A number of factors can affect the potential for a chemical to be harmful to public health or the environment. These include persistence, bioaccumulation and toxicity. Persistence refers to how long a chemical remains in air, water, soil or sediment in an unchanged form. Bioaccumulation refers to the ability of a chemical to increase in concentration as it makes its way through living organisms. Some chemicals, mainly organic chemicals, breakdown and are released as waste in living organisms. Inorganic chemicals tend not to break down but rather stay within living organisms and accumulate. Toxicity is a function of the chemical nature of a chemical, as well as its concentration.
Environmental Protection Agency (EPA) and the Food and Drug Administration
(FDA) have the authority to regulate chemicals in the
has the authority to both regulate existing chemicals as well screen new chemicals before they are used commercially. There are some 75,000 chemicals in EPA’s TSCA inventory, though a proportion of these may not be currently manufactured or are produced in small volumes. Chemical companies claim that EPA requires too much testing, while environmental and health organizations maintain that EPA does not go far enough to protect public health and the environment. Most Americans assume that basic toxicity testing data is readily available and that all chemicals used in commerce today are safe.
III. Chemical Use – Pesticides
Pests refer to any organism - plant, animal, or insect - that compete with the desired crop or plant. Pesticides fall into four major categories:
1. Herbicides are used to kill weeds, which are unwanted plants that compete with crops for soil nutrients.
2. Insecticides kill insects that consume crops and transmit diseases.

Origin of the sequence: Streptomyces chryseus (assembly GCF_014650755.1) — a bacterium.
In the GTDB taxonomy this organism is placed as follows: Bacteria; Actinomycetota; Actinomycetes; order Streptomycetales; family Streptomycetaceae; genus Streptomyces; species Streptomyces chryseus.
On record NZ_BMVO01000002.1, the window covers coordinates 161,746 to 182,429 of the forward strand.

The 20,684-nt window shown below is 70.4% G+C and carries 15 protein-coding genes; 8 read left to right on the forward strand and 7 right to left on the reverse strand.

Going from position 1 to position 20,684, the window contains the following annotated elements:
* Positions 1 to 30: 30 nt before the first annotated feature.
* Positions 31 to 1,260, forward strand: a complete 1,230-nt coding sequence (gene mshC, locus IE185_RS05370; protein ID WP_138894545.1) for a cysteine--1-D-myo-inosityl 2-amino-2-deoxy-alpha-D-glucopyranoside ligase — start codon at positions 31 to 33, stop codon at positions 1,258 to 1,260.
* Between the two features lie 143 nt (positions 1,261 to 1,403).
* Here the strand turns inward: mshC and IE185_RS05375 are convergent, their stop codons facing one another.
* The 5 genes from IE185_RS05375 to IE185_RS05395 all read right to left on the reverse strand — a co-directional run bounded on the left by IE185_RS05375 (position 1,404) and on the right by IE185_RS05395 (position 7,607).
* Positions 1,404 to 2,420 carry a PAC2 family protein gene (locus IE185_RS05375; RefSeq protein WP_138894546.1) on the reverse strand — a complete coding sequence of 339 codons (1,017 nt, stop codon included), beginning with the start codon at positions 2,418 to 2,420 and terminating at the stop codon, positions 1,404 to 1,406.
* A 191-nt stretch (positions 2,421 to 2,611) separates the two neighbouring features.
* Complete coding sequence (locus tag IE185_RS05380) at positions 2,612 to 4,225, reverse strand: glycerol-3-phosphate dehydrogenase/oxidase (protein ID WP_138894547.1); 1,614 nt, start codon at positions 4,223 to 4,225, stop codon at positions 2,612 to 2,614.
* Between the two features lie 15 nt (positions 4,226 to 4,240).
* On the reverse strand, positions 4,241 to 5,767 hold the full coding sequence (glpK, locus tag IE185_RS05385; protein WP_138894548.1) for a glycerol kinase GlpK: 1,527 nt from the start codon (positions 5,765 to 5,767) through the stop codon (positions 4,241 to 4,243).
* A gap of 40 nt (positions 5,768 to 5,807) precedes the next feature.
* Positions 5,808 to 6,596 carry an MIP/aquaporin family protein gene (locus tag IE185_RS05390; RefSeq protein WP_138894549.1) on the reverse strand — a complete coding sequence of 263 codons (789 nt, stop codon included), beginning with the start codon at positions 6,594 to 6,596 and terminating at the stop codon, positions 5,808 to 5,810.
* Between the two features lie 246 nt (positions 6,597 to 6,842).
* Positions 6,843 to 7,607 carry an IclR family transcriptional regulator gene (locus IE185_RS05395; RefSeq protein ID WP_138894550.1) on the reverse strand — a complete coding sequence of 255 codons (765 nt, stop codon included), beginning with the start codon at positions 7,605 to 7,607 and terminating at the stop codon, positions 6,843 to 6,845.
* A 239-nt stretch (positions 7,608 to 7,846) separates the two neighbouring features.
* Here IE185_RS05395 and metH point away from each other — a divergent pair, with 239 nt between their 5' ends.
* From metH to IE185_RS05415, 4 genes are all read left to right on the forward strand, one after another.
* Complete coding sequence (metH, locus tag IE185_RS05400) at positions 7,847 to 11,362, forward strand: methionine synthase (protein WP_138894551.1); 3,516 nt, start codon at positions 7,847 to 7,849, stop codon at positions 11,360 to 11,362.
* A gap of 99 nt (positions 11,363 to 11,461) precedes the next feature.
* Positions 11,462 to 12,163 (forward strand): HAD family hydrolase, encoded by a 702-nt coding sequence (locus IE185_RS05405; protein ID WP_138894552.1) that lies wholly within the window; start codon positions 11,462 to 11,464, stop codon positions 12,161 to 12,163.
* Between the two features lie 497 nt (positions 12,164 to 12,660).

3. Fungicides kill fungi that damage crops.
4. Rodenticides kill rodents such as rats & mice.
In total, some 80,000 chemical
compounds are used as pesticides in the
1. commercial cropland - 77%
2. government and industrial land - 11%
3. households - 11%
4. forests - 1%
By type herbicides account for 85
percent of pesticides used in the
Some 20 percent of the pesticide used each year in
Pesticides can cause cancer,
reproductive, immunological, and neurological effects on human health. The
World Health Organization estimates that 1 million people worldwide are
poisoned by pesticides. Most of those who are poisoned are farm workers in
developing countries. In the
In 1972, Congress pass the Federal Insecticide, Fungicide, and Rodenticide Act. This legislation requires that all commercial pesticides be approved for general or restricted use. In addition, alternatives to pesticides are being developed. These include integrated pest management practices, crop rotation, planting rows of hedges or trees around crop fields, selective planting timing as well as location, and biological pest control.